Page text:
Celebrating What God has Done
By: Alistair Brown
Alison and I have been many places in the US, but are often guilty of missing ‘fly over’ states, so we took a road trip west for our summer vacation. We covered many miles from Illinois right out through Colarado to Utah and up to Wyoming. We spent time in some of the most beautiful places in America including several national parks. Our longest time was in Yellowstone National Park. We were there less than four days and wish it could have been four weeks.
I’ve included several of my photos for your entertainment and also because I want to make two points.
I knew about the geothermal areas before visiting, but I had not fully realized that large parts of Yellowstone are considered an active volcano. You don’t have to be there long to see the signs. Mud pots bubble, geysers erupt, colorful pools of water boil.
In many areas visitors are ordered to stay on boardwalks, with signs everywhere that the ground nearby is very thin. Step off and you could disappear and not come back.
But equally amazing and, for me, more wonderful is simply the natural beauty all around. The hills are not awesome like the rugged Grand Tetons, but I love wood-covered mountains, rivers running through valleys, occasional dramatic waterfalls, and meadows covered in grass or flowers. There were flowers less than half the size of my finger nail, and I have never before seen a flower so tiny. All the scenes were magical.
We loved the wildlife too. There was no opportunity to shake paws with a bear, but plenty moments to get as close as anyone should with bison, including a slow overtake of one with British instincts (it was marching up the left side of the road).
Lots of deer, pronghorn, coyote, eagles, chipmunks, squirrels, crickets, dragonflies, and the unwelcome small, biting kind of insects.
Here is my first point. More than we do, we need to pause, look around, take a deep breath and say, “Thank you Lord for such a beautiful world.” Our artistic, creative God has placed us in an awesome world. Not everyone will go to a national park. We don’t need to. Thankfully the majesty of God’s creation can be seen anywhere in flowers, trees, animals, birds, butterflies and (even) the flat plains of the midwest. God’s work is all around us and our eyes should be open to see its beauty and our hearts to worship its creator.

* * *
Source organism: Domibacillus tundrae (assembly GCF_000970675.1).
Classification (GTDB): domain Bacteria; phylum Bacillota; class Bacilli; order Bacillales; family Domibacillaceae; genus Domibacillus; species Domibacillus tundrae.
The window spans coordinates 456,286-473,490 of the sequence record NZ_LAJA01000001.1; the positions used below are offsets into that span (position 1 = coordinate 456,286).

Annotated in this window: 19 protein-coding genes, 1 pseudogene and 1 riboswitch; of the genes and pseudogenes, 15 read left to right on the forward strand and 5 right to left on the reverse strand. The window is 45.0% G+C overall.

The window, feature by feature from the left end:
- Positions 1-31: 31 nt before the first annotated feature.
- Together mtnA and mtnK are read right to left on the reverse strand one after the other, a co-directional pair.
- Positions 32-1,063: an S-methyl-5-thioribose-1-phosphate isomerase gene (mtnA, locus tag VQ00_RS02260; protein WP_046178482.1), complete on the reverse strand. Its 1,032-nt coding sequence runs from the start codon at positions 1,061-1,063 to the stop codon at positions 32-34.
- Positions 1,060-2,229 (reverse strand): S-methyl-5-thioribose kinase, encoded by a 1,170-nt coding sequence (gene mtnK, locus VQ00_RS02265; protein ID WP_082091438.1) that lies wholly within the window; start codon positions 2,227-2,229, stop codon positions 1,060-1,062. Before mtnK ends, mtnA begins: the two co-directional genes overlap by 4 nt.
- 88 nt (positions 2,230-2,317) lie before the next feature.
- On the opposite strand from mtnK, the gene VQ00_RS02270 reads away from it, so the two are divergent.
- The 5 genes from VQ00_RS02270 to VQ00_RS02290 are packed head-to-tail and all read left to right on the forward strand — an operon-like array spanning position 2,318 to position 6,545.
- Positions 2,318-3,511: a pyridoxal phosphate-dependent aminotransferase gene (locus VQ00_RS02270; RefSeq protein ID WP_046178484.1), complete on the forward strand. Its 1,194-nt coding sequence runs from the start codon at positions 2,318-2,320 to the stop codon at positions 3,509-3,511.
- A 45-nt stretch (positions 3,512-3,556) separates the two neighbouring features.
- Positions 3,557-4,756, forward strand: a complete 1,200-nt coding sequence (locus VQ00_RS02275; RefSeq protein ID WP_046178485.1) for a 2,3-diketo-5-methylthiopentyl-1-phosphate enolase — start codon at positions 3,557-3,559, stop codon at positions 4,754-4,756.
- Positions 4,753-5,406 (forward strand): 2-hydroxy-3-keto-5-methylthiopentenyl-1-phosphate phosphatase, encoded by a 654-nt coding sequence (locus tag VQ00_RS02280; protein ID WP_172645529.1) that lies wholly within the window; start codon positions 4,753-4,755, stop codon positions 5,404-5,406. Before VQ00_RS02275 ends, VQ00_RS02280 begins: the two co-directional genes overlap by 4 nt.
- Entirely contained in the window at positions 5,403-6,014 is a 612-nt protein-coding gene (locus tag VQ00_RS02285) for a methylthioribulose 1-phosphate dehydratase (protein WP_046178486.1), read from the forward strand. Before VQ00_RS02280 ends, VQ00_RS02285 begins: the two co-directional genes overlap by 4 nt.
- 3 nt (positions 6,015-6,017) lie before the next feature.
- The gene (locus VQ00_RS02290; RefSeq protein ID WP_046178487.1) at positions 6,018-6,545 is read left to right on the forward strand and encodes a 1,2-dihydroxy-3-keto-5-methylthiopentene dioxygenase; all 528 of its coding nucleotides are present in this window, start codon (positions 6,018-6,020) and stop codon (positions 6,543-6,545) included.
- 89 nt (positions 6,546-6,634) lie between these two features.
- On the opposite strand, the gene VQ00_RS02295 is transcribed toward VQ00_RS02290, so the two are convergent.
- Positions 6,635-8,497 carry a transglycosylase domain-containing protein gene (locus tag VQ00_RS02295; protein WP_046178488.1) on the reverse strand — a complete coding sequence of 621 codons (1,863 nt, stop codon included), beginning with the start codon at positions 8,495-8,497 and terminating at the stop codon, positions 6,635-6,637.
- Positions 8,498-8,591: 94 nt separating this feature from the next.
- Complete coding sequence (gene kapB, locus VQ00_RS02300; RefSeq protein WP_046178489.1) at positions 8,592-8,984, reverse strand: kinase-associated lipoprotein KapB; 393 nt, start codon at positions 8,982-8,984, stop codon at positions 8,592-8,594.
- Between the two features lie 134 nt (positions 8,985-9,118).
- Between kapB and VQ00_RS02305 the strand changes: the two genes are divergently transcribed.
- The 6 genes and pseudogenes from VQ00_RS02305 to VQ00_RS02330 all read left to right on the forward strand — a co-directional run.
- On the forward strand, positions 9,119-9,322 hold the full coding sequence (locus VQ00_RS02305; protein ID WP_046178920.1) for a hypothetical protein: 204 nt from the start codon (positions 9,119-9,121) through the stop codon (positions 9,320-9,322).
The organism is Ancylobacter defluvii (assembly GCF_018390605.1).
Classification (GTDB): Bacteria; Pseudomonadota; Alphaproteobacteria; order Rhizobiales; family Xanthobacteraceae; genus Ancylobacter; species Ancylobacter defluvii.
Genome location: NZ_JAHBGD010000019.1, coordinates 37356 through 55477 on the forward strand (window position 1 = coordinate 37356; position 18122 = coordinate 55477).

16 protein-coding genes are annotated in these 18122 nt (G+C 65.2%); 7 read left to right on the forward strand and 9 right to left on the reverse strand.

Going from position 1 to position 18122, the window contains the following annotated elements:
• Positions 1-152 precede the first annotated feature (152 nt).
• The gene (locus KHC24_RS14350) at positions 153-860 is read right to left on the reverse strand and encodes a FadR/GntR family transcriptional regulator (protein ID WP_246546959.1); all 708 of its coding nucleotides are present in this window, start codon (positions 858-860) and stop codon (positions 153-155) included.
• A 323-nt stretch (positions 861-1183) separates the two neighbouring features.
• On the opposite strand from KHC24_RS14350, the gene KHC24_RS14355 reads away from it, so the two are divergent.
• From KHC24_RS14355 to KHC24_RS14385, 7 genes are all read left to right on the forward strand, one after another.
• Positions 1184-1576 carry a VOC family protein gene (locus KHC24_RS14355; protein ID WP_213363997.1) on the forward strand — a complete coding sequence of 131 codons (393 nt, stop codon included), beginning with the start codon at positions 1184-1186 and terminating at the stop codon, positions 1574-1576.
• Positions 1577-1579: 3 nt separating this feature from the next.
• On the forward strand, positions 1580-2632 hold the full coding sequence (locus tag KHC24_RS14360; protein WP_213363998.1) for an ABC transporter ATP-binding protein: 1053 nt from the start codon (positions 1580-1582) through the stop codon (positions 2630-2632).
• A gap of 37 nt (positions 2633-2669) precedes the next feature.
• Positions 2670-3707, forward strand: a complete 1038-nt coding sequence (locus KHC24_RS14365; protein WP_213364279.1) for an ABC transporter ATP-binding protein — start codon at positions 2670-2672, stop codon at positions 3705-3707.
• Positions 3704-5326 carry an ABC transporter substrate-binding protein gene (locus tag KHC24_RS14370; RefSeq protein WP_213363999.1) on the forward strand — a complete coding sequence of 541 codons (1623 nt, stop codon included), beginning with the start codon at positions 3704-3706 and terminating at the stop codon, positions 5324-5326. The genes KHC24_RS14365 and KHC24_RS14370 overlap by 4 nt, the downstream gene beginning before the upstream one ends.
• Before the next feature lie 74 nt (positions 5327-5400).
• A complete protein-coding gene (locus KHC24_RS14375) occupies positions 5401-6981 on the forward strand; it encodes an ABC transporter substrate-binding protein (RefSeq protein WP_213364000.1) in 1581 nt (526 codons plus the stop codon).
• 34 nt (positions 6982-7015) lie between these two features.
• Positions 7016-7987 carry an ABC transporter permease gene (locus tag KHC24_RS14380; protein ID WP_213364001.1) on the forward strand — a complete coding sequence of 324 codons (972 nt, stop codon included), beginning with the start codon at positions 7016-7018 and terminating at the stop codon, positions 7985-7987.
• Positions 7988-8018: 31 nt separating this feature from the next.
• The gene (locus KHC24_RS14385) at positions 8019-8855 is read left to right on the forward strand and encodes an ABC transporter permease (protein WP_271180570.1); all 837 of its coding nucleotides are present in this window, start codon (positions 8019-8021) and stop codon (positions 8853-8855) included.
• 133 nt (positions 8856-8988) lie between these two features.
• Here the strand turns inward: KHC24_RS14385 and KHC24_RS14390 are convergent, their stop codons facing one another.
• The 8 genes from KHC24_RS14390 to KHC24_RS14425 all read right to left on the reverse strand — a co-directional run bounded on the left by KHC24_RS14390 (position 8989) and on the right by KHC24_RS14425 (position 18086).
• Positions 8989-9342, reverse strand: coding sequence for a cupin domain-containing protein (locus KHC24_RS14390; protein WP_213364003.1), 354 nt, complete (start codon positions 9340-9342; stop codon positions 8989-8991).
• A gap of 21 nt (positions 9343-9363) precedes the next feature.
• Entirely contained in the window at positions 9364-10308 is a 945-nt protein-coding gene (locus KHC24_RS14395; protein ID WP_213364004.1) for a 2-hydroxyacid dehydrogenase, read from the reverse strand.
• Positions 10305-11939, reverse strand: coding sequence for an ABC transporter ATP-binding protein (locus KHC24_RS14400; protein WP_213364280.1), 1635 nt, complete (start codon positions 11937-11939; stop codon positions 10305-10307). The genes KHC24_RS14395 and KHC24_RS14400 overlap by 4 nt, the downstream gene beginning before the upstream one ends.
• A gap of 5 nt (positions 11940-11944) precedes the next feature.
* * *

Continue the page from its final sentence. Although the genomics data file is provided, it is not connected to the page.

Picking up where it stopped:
That brings me to the other point. I didn’t mind the fact that there were large crowds in Yellowstone. After all, I am part of someone else’s large crowd! There was plenty room for all.
But many seemed to be rushing from one novelty geothermal feature to the next. I heard people saying, “We’ve only got ten minutes to get to the next geyser which is expected to erupt,” and others ticking off their list of strange volcanic novelties.
They were doing nothing wrong. Unless, that is, they were forgetting to open their eyes to the lake, the streams, the trees, the hills, the flowers, the insects, the animals large and small. I understand that the unique thing about Yellowstone is the way the earth’s inner core breaks through the surface. That’s exciting. But so are the things all around, things which are there every day, and which display the glory of the Creator, our Heavenly Father.
We loved our vacation yet we’re also happy to be back in very flat Illinois. God is everywhere and at work everywhere, and that certainly includes Northern Seminary. I spent part of today re-reading every story we have posted over many weeks now telling how God has used our alumni to change lives. Now we are on the point of celebrating our centennial. One hundred years of fantastic work in preparing Christian leaders, and a deep sense of calling and empowering as that work continues. I will write more about that very soon.